The Structural Genomics Consortium (SGC) has announced the identification of a quality chemical probe, MU1742, in collaboration with scientists from CasInvent Pharma – the teams led by Assoc. Prof. Kamil Paruch and Prof. Vitezslav Bryja of Masaryk University in Brno, Czech Republic. The probe is designed specifically for the protein kinases CK1δ and CK1ε and comes with the corresponding negative control - compound MU2027.
Casein kinases 1 (CK1) form a family of serine/threonine kinases that play a significant role in regulating various cellular processes. Over 140 substrates have been reported for CK1s, participating in pathways such as Wnt, Hedgehog and Hippo or circadian rhythm signaling, which are essential for development and growth of the organism and homeostasis maintenance. Not surprisingly, deregulation of CK1 activity has been connected to pathogenesis of several malignancies (e.g. acute myeloid and chronic lymphocytic leukemia, breast and pancreatic cancer, malignant melanoma and others) and neurodegenerative disorders (Alzheimer`s and Parkinson`s disease). In general, the kinases are involved in regulation of key cellular processes such as chromosome segregation, gene expression, cellular morphology, migration, membrane trafficking, cytokinesis, autophagy, cell stemness and differentiation, cell survival, proliferation, and apoptosis.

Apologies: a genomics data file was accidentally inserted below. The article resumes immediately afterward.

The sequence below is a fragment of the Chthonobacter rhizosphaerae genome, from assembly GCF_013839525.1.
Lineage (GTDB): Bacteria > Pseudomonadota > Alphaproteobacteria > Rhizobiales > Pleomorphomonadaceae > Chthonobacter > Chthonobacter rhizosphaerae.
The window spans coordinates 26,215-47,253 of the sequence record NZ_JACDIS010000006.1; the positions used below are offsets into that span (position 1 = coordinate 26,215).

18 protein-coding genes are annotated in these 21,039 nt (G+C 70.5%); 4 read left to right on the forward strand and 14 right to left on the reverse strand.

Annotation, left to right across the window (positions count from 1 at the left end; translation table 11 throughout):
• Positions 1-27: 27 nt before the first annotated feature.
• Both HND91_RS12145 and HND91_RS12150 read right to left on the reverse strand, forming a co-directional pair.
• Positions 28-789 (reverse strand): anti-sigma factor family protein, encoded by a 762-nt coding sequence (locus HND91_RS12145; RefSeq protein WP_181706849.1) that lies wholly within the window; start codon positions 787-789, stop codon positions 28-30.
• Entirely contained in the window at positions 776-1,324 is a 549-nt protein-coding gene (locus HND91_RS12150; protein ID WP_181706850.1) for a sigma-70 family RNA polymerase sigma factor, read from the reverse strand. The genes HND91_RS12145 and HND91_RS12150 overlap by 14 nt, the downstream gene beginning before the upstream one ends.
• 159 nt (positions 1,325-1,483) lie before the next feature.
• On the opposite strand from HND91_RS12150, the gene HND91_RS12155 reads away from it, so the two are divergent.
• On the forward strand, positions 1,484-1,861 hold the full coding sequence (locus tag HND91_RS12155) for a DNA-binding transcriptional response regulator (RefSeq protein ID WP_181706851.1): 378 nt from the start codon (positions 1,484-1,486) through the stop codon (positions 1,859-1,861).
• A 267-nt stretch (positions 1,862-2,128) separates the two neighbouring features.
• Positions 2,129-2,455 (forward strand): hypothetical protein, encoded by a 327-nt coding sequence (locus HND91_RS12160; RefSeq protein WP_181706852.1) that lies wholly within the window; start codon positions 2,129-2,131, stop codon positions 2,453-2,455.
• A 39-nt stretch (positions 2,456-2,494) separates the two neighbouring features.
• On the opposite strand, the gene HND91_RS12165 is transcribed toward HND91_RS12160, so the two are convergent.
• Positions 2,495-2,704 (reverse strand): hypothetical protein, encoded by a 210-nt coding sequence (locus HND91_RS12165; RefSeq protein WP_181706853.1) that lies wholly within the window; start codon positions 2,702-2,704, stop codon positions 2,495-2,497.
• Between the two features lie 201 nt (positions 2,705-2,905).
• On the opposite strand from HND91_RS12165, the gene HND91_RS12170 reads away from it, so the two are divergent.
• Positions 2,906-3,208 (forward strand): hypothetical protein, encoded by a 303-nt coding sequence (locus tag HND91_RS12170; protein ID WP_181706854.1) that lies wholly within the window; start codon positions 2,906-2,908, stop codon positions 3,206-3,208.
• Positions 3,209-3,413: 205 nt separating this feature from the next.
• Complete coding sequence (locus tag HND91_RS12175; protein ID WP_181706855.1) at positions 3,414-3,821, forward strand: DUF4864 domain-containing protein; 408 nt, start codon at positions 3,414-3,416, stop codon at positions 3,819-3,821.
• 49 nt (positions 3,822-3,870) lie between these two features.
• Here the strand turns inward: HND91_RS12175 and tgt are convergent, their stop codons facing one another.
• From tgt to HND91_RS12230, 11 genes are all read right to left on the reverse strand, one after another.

All these make CK1s interesting therapeutic targets, but until now selective small molecule inhibitors of CK1 kinases have not been developed and approved for clinical use. Despite high structural similarity, the individual CK1 isoforms have their distinct functions in cells. Therefore, selective targeting of the isoforms, namely inhibition of the CK1α isoform vs. CK1δ and CK1ε inhibition is now preferred in the development of CK1 inhibiting/degrading compounds in clinical setting.
The chemical probe MU1742 is noted for its high selectivity, and potency against CK1δ/ε both in vitro and in cell-based assays, as well as its acceptable pharmacokinetic profile. At higher concentrations, MU1742 is also capable of inhibiting CK1a. This makes MU1742 a promising tool for in vitro and in vivo applications.
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